Wednesday, January 25, 2012

Lessons Learned on My Journey Through Depression and Anxiety: Part I

Falling on the Grace of God

As I have traveled this road through depression, and more recently anxiety, I feel God has taught me many things, especially during these last several months. I am on a very good path right now, one with its ups and downs, but one that is leading me ever closer to Him. With the Holy Spirit as my guide, in part leading me through a very holy and humble priest, I travel. I'd like to share some of these lessons with you, knowing that God is leading each of us in different ways unique to our own needs, but in hopes that you, or perhaps people you know, may grow closer to Him, through your/their own crosses, possibly including depression or anxiety.

One lesson I have learned, this one actually a few years ago, late in the year 2008, is to view the cross of depression and anxiety in a more positive light. It was the first of many paradigm shifts. It is easy to view our crosses in a very negative light, for they are often difficult to carry and weigh us down. But in God's wisdom, our crosses can become something that actually lift us up, closer to Himself. Our crosses, including the crosses of depression and anxiety, are an invitation to rely more heavily on Him, to trust in Him rather than in ourselves, to come to Him in our weakness and lay our worries upon Him.

Depression and anxiety both introduce a choice. Do we despair or worry, or do we trust in Christ Jesus? No matter how we may feel, we do have the ability to make this decision. It is said that the Bible contains the words "Do no worry" or "Do not be afraid" or some derivative of those words three hundred-some times. Christ wants to make it clear that we are not to worry, we are not to despair; He is here for us and is taking care of us, no matter what the situation. His grace is sufficient for us (cf. 2 Corinthians 12:9).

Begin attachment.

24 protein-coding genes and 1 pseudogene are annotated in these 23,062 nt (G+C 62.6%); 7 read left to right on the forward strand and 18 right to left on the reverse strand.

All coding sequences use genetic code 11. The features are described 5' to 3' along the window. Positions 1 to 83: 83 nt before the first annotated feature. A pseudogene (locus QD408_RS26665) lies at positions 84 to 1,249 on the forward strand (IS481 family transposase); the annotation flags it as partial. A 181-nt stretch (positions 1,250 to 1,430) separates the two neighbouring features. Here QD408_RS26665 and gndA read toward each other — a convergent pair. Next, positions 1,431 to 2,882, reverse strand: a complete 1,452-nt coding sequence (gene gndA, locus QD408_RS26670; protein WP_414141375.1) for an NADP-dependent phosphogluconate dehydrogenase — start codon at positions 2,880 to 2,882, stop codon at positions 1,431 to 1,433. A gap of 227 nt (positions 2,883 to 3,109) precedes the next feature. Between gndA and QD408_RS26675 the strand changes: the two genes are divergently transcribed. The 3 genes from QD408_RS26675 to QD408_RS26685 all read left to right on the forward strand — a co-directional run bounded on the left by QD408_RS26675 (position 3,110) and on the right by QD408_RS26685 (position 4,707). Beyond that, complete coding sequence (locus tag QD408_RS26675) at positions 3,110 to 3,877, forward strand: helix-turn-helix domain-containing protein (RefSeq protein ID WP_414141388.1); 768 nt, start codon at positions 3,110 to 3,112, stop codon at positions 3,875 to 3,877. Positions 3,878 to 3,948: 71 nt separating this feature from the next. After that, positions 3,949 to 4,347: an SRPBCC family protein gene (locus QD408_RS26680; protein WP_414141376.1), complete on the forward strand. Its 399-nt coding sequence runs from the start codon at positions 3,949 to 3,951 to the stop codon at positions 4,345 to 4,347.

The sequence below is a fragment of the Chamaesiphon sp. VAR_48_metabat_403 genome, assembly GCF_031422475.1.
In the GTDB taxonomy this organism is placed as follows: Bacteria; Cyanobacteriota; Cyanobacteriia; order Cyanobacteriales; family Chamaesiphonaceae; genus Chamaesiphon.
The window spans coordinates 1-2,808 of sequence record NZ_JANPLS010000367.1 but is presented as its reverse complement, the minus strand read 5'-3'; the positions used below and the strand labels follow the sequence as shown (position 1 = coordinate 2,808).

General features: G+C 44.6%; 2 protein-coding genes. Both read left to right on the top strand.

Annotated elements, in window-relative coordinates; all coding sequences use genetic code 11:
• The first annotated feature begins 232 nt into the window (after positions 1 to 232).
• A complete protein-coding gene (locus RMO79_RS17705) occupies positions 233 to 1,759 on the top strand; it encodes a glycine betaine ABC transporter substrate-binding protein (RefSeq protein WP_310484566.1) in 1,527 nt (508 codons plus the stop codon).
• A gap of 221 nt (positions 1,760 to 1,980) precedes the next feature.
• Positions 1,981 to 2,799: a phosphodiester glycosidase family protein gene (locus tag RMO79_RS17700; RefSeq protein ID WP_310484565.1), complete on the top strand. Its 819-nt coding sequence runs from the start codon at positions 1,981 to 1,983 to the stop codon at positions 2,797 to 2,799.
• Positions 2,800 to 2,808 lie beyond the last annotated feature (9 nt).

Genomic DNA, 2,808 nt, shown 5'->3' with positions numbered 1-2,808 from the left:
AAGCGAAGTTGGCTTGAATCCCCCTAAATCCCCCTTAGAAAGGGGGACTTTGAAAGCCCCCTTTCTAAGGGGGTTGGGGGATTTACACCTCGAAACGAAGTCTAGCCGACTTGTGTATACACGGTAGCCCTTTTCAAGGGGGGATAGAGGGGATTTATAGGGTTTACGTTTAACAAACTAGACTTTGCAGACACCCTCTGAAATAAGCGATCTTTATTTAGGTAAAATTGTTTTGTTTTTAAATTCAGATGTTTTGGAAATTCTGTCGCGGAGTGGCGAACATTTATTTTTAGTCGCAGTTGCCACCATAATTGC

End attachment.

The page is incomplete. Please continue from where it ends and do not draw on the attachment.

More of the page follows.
Christ is the great healer, the great physician. If God the Father wills that we be healed, we will be. But He may also be using our sufferings for our own sanctification. Or perhaps both are the case - that He is using our sufferings for a special purpose now, and to teach us how to follow Him now, and will heal us when we are ready for the healing. In any case, if we trust Him, He will use the sufferings and the crosses of depression and anxiety for our own good and for the good of those He has entrusted to us. He cannot help but bring about good in our lives if we give Him permission to do so (cf. Romans 8:28). When we truly realize this, it is difficult not to react with gratitude, despite the difficulties we are facing.

Not only that, but when we truly trust in Him and lay our burdens upon Him, He helps us to pick up our crosses and carry them. He gives us strength to continue along the journey. He stays with us, and within us, giving us the peace the world cannot give us, peace beyond explanation, and giving us faith in Him that, no matter what the situation, we will be alright as long as we have Him. He tells us: "Come to me, all you that are weary and are carrying heavy burdens, and I will give you rest. Take my yoke upon you, and learn from me; for I am gentle and humble in heart, and you will find rest for your souls. For my yoke is easy, and my burden is light" (Matthew 11:28-30). We often try to do so many things for ourselves, especially when we are under pressure or have a time constraint. We don't rely on our Savior enough. Yet, He is here for us and here with us; He wants to help us and to lighten that yoke from around our shoulders through helping us to carry it.